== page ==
Swamp rock practitioners, steeped in soul and a heavy dose of blues, Credence Clearwater Revival were one of the brightest lights of the post-psychedelic era. They balanced great song writing with a penchant for picking stunning covers and in only four years put out seven studio albums that captured a wide range of emotional upheaval that ultimately captured the mood of their time.
Cosmo’s Factory itself is probably the best of their albums, with a virtual ton of FM classics including “Travelin’ Band” “Lookin’ Out My Back Door” “Run Through The Jungle” “Who’ll Stop The Rain” and the 11 minute cover of “I Heard It Through The Grapevine.”
Of course, it’s well documented that upheaval was also something the band faced within. In fact, the very reason I had never previously purchased CCR was in fact because John Fogerty told me not to. Well, not directly, but he sure had a hate on for all things CCR in the 80’s and made it clear that we shouldn’t. Being an impressionable teenager, I listened. Anyway, I’ve given up on figuring out the politics of this band and have finally decided to take the plunge.
And… what a plunge! Cosmo’s Factory has no less than 129 editions to date. So let’s take a peek at a few purchasing highlights and try to narrow the choices down.
The original 1970 vinyl pressing sold over 500,000 copies in its first six months of release. Needless to say you can find a copy pretty easily, how well it plays will be the real question. It can range from a couple bucks, to… well, again if it’s near mint, you can get a fair price.
Everything in the next decade was simple reissues until 1980. Mobile Fidelity Sound Lab did a complete remaster that year using their half speed recording process. Again, due to age you might find copies while crate digging but the costs will vary wildly. Near mint ‘vinyl and cover’ will set you back anywhere between $75 dollars and up. I even managed to find a reseller offering up an unopened copy for near $200 US.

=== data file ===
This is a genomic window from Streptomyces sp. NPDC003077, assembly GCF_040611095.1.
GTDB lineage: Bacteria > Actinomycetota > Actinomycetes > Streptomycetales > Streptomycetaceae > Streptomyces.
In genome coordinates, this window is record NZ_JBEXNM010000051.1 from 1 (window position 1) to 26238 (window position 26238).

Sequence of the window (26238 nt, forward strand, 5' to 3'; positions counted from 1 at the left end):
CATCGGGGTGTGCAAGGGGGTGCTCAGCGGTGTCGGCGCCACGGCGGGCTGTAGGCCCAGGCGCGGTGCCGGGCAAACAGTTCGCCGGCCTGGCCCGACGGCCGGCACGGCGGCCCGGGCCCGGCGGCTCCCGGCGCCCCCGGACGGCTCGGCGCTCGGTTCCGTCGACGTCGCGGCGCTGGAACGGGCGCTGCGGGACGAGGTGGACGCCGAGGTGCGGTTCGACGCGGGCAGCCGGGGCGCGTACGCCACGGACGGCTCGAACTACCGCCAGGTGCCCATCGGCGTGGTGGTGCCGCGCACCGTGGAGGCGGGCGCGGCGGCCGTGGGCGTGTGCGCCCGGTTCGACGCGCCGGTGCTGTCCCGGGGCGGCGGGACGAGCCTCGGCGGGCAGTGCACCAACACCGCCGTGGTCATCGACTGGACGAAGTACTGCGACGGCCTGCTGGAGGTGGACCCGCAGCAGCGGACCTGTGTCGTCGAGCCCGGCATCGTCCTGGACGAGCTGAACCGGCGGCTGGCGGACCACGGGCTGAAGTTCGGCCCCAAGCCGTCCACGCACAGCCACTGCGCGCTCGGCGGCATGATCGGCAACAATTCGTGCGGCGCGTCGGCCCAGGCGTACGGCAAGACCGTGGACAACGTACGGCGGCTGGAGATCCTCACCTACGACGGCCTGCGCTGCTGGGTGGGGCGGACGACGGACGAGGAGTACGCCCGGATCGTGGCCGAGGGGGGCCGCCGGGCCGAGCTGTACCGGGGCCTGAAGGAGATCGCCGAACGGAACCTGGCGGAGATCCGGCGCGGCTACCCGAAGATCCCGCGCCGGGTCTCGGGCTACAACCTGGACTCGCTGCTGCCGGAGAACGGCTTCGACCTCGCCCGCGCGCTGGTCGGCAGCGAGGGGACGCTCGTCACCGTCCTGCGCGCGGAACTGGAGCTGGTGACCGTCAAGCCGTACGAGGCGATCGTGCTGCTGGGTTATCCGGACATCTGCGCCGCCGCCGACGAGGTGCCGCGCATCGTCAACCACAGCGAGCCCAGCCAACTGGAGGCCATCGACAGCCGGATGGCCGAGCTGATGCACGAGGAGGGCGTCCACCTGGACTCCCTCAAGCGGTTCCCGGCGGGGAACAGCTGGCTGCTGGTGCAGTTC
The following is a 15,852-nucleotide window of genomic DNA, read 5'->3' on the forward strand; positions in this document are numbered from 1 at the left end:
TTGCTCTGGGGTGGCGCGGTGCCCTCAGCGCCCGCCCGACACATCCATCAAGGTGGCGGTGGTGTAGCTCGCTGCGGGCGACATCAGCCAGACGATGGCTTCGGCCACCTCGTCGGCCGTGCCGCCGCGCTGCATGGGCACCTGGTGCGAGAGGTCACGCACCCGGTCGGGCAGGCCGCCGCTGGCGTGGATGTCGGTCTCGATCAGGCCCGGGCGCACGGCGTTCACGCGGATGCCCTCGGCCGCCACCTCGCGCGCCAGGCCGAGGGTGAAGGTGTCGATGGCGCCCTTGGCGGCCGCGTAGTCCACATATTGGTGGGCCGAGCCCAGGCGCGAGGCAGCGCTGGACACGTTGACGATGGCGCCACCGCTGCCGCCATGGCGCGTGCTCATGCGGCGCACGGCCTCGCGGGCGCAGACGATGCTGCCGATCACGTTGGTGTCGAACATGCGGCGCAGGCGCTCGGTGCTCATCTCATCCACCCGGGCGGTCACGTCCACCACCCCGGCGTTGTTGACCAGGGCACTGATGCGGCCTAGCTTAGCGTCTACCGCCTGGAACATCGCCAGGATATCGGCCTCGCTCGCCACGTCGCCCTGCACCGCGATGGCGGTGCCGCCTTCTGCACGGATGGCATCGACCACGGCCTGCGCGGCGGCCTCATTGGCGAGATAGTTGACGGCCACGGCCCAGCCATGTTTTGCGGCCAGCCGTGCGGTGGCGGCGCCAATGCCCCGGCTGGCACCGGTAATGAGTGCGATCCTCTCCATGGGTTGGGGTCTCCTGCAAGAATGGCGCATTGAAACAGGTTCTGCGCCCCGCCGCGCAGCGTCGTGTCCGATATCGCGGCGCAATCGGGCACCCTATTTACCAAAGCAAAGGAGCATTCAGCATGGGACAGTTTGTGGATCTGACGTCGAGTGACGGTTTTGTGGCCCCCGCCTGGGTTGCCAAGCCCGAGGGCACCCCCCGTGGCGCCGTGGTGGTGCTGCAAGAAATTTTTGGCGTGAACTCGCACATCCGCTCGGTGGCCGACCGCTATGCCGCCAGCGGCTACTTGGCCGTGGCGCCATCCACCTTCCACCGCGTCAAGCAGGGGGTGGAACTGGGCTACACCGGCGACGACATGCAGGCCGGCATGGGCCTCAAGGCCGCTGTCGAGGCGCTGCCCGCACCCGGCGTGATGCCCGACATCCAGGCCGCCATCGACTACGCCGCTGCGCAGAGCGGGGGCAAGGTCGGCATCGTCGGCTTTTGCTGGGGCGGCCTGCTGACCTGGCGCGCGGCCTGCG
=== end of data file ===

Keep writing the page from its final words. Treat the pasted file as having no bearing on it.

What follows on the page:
By 1984, the CD pounced on the market and in 1986 Digital Compact Classics did a complete remaster for a 24k Gold edition. These CD’s still sell for about $50 in the resale market.
It would be sixteen years before anything big happened again for vinyl lovers.
In 2002, Fantasy Records licensed Analogue Productions to do a remaster of Cosmo’s Factory. Doing strictly reissues from the original analog tapes, Analogue Productions is quite well known for quality work. Their 180 gram version of Cosmo’s Factory still sells for over $90 with some resellers asking for as much as $150. This is where things get interesting. The same two people responsible for this remaster, Kevin Gray and Steve Hoffman, were brought back to do the recent 2014 200 gram vinyl remaster. Furthermore, these two are also responsible for the quality of the 2015 180 gram vinyl Newbury Comics edition that was limited to 1000 copies in red translucent wax. Going through the audiophile sites I’ve seen a couple comments praising their work with one person declaring the recent remasters are superior to the original pressing. The 200 gram vinyl is widely available at record retailers and will set you back about $40 and Newbury still has copies of their 180 gram available for only $20 US.
So of course it is a great record, and my copy sounds awesome, but now I have an overwhelming urge to get more.
Oh wait, that’s normal. I always have an overwhelming urge to get more.